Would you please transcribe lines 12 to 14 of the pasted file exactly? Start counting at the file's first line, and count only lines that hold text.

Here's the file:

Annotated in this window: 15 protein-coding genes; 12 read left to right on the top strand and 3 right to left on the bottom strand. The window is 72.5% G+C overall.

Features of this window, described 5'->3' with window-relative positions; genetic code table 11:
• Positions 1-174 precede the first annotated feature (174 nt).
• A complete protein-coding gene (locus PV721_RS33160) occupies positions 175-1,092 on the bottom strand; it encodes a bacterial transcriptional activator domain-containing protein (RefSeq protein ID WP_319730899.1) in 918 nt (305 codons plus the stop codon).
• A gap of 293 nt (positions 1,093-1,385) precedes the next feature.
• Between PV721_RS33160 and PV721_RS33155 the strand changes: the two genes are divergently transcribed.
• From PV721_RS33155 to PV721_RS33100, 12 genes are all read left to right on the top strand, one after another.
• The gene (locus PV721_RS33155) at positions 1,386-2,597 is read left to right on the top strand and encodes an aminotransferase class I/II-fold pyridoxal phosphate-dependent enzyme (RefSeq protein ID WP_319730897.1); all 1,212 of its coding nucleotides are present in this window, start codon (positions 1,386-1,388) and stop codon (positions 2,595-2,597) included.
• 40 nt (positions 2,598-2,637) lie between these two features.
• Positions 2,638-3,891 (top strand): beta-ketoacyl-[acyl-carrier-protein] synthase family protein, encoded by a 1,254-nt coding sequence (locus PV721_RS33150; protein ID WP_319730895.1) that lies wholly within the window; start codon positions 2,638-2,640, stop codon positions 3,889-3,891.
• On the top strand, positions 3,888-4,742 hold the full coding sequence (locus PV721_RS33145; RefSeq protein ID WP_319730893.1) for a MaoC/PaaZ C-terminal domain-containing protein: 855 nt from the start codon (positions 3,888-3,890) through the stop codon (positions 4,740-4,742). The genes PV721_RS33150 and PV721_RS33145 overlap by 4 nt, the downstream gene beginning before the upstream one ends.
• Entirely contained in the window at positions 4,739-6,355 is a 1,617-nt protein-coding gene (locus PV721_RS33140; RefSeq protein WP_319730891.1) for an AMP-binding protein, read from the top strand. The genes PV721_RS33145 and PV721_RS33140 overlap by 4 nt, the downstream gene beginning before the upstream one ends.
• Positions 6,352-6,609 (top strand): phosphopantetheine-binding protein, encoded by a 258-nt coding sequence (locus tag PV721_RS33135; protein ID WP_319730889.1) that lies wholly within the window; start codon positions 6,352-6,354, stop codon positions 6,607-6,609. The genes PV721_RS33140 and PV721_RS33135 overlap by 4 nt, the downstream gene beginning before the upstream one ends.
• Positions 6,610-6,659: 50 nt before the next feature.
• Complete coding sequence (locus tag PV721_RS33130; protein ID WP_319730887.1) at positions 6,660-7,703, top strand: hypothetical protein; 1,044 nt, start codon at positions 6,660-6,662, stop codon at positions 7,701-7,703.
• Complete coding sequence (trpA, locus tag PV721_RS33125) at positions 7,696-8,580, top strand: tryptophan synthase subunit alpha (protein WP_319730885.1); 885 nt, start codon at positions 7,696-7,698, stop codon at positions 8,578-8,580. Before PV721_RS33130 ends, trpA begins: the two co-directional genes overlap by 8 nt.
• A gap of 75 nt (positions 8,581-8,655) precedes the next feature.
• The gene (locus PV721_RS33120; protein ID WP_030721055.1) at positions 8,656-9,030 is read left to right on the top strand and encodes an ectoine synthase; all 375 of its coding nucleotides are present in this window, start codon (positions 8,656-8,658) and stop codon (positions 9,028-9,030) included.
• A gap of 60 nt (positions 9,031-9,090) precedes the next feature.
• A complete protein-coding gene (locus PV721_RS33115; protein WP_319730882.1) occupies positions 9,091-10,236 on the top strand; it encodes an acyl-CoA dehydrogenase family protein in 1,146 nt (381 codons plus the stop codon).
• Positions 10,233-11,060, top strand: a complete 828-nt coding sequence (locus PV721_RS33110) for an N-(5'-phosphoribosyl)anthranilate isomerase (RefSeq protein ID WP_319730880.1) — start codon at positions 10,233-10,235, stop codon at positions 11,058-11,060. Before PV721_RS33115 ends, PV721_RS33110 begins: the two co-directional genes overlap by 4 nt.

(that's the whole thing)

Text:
• Entirely contained in the window at positions 4,739-6,355 is a 1,617-nt protein-coding gene (locus PV721_RS33140; RefSeq protein WP_319730891.1) for an AMP-binding protein, read from the top strand. The genes PV721_RS33145 and PV721_RS33140 overlap by 4 nt, the downstream gene beginning before the upstream one ends.
• Positions 6,352-6,609 (top strand): phosphopantetheine-binding protein, encoded by a 258-nt coding sequence (locus tag PV721_RS33135; protein ID WP_319730889.1) that lies wholly within the window; start codon positions 6,352-6,354, stop codon positions 6,607-6,609. The genes PV721_RS33140 and PV721_RS33135 overlap by 4 nt, the downstream gene beginning before the upstream one ends.
• Positions 6,610-6,659: 50 nt before the next feature.